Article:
The definition of the word underrated means something, or someone has not received the merit, recognition or praise it deserves. In the NFL, production usually speaks for itself.
Yet, some players still manage to slide under the radar. That’s why I want to point out a few of the more underrated players since 2000 … and why they are underrated.
Most Undervalued Players Since 2000
He’s so underrated that four different franchises traded him away. He doesn’t get the recognition he deserves for a number of reasons.
Overlooked Coming Out of College
Cooks played his college football at Oregon State, and in his three years there, his team went 3-9, 9-4, and 6-6.
No Home Base
Cooks hasn’t played anywhere long enough to establish an affinity with a team’s fanbase. He played three seasons with the New Orleans Saints, one with the New England Patriots, two with the Los Angeles Rams and. three with the Houston Texans (the NFL version of being in the Witness Protection Program). Now, Cooks will be with the Dallas Cowboys.
Not the Brand Name
Cooks was rarely his team’s No. 1 receiver before he got to Houston. Remember, he played on teams with Jimmy Graham, Michael Thomas, Rob Gronkowski, Robert Woods, and Cooper Kupp. This year, he plays alongside CeeDee Lamb.
Cooks played with quarterbacks Drew Brees, Tom Brady, and Deshaun Watson. It’s hard to stand out alongside such talent.
He hasn’t had the greatest luck or timing.
The Saints won a Super Bowl a few years before Cooks was drafted and 11 games the season before he arrived. But the team went 7-9 in all three seasons that Cooks played for them.
The Patriots won the Super Bowl the year before Cooks arrived but lost the Super Bowl the one season he was with them.
The Rams won the Super Bowl in 2022, two years after trading Cooks.
Cooks hasn’t made a Pro Bowl appearance, despite his stats matching up with players with far more on their resumes.
Let’s compare his stats to those of Mike Evans.
In his first nine seasons, Cooks played 132 NFL games (nearly 15 games/year) and played 7,410 offensive snaps (74.8 percent) of his team’s snaps. Evans has played 7,883 offensive snaps (78.6 percent) in 137 games.
Cooks has 964 targets, while Evans has 1,185 targets. When he does get looks, Cooks reels them in. He caught 65.4 percent of his targets, while Evans has a reception on only 57.6 percent of his. Cooks averages 8.9 yards per target, while Evans averages 8.8.
Cooks has 630 catches in his career, Evans 683.
Super Bowl Opportunities
In Super Bowl LIII, Cooks caught eight passes for 120 yards. The Rams had only 260 yards of offense in that entire game (so Cooks had 46 percent of his team’s offense). Cooks had six receptions for first downs, his teammates only had eight others. 41 of his yards came after the catch.
In particular, Cooks shined in the second half of that Super Bowl. He had six receptions for 103 yards while being blanketed by the best corner in the game that year, Stephon Gilmore.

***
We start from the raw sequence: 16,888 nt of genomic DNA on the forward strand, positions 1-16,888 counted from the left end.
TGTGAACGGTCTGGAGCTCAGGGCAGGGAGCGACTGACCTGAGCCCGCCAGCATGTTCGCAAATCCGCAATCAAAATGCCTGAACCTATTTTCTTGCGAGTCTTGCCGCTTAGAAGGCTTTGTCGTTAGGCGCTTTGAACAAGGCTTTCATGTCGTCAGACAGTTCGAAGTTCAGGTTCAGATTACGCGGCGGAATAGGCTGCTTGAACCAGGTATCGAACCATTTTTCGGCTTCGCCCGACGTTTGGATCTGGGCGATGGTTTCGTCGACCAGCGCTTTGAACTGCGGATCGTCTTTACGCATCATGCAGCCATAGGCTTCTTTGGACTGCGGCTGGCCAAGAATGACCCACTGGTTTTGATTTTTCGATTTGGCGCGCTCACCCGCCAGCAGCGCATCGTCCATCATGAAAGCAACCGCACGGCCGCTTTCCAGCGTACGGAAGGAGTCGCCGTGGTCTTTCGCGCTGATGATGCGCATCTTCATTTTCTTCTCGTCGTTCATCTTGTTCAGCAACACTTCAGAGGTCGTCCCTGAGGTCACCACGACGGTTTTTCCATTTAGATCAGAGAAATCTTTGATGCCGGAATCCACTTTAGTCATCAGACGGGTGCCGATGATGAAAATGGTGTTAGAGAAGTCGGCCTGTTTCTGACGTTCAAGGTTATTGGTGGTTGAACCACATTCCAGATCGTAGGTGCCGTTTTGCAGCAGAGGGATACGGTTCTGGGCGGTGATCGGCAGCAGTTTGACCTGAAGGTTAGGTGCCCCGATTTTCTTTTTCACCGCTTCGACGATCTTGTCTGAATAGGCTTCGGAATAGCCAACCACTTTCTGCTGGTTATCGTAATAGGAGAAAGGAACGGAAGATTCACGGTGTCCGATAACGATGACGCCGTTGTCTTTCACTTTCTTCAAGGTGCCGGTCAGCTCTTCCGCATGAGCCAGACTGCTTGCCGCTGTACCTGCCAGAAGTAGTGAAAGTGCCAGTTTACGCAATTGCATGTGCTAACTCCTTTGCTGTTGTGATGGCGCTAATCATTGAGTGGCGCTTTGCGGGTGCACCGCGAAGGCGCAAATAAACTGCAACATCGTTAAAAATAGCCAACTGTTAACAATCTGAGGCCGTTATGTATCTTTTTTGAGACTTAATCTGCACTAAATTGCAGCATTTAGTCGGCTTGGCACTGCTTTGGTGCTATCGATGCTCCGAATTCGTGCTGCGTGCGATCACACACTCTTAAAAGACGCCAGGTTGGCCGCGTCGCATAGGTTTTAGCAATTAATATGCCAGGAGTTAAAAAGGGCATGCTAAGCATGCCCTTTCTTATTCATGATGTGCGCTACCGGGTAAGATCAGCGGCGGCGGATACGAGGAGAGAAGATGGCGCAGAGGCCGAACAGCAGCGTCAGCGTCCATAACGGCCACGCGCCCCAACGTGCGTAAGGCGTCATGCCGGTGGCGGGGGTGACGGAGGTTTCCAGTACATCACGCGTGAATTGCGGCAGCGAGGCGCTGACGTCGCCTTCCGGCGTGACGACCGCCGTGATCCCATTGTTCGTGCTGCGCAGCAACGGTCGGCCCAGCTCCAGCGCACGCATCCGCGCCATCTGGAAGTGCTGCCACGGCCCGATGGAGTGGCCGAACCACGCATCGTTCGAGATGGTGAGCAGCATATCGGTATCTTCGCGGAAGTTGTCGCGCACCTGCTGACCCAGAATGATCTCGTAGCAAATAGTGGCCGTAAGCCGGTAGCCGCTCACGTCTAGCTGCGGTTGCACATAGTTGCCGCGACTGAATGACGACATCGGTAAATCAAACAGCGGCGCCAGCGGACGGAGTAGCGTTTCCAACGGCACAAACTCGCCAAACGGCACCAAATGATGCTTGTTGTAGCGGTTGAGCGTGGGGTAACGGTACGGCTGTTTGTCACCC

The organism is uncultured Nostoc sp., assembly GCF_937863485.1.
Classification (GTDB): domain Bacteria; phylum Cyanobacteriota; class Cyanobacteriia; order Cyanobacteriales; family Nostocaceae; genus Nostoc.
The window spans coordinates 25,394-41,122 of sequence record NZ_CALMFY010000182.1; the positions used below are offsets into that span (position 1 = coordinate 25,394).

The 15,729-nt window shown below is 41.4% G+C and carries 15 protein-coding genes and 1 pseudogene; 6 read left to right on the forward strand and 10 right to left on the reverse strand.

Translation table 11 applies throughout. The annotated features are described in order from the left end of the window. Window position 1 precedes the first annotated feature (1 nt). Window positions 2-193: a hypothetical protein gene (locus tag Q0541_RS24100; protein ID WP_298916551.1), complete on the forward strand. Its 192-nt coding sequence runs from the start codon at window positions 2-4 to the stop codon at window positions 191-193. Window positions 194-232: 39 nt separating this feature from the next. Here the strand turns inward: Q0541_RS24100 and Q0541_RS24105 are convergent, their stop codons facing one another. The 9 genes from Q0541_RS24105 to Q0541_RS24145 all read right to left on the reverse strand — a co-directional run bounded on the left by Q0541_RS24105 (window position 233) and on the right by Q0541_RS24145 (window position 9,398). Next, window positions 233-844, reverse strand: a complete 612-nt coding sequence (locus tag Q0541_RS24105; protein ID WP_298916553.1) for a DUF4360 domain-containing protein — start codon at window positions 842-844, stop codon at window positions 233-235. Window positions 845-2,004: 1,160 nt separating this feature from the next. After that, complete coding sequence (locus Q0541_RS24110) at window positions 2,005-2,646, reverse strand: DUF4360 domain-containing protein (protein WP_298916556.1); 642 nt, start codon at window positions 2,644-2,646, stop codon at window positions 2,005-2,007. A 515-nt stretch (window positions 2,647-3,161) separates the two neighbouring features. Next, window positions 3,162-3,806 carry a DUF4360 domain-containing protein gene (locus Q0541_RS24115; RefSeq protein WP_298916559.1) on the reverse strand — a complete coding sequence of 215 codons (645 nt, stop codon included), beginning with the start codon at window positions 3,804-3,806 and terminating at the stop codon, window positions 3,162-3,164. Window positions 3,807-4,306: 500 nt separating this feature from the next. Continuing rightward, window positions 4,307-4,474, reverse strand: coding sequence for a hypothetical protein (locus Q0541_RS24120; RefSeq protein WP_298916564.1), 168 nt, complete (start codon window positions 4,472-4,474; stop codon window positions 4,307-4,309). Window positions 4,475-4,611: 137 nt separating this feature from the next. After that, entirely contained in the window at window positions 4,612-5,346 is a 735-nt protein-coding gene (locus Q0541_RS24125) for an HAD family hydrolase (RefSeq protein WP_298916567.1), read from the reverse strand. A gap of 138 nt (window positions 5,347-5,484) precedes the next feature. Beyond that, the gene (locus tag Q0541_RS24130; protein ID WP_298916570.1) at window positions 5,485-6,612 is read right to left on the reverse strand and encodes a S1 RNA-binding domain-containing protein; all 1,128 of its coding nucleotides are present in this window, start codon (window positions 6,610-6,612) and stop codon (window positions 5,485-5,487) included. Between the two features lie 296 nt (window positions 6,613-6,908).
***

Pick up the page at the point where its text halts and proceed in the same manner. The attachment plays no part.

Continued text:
Cooks had his shots to be a Super Bowl hero and champion, but they didn’t materialize.
Gilmore jumped for an interception on the 3-yard line that was thrown a little short of the targeted Cooks, all but sealing the Rams’ fate.
Cooks also had chances with Brady and the Patriots a year earlier in Super Bowl LII. Early in the second quarter, Brady found Cooks for a 23-yard gain, but Eagles safety Malcolm Jenkins leveled Cooks with a huge hit, appearing to contact Brandin’s helmet. Cooks lay motionless on the ground for a minute and eventually was able to walk off the field under his own power. He didn’t return to the game due to concussion protocol. So New England played the last three quarters without their best wide receiver and their best corner (Malcolm Butler). The loss of Cooks may have been as devastating as the decision not to utilize Butler.
Cooks has statistics that look very similar to a contemporary with a little more luck, Julian Edelman. Edelman gets the endorsements, the name and face recognition.
|Brandin Cooks||Julian Edelman|
One of my main arguments for certain players being underrated is their lack of a recognizable name, or nickname that is used in place of a first name.
Kevin Williams was a first-round pick by the Minnesota Vikings with the ninth overall pick in the 2003 draft. You might sarcastically say Williams was so underrated that the Vikings let their time elapse before making the pick.
He had a terrific career. He played 13 years in the NFL, the first 11 in Minnesota, where he was a six-time Pro Bowler and made five All-Pro teams.
But for a few years, he wasn’t even the only Williams to play DT for the Vikings — there was Pat Williams. It was easy to confuse the two. Together, they led the Vikings to be No. 1 in the NFL in run defense for three consecutive seasons (2006-2008).
Williams had everything but needed a more recognizable name, you know, like Ndamukong Suh.
They basically had the same career. Williams had one more Pro Bowl appearance. They both were All-Pro in five different seasons.
|Kevin Williams||Ndamukong Suh|
Suh won a Super Bowl and played in three total.
My point is Williams is underrated. Was he that much worse than contemporaries like Hall of Famers Richard Seymour and Warren Sapp? Isn’t Williams on par with more well-known players like Fletcher Cox and Geno Atkins? He is but isn’t as recognizable and distinct as Cox, Atkins, and Ndamukong.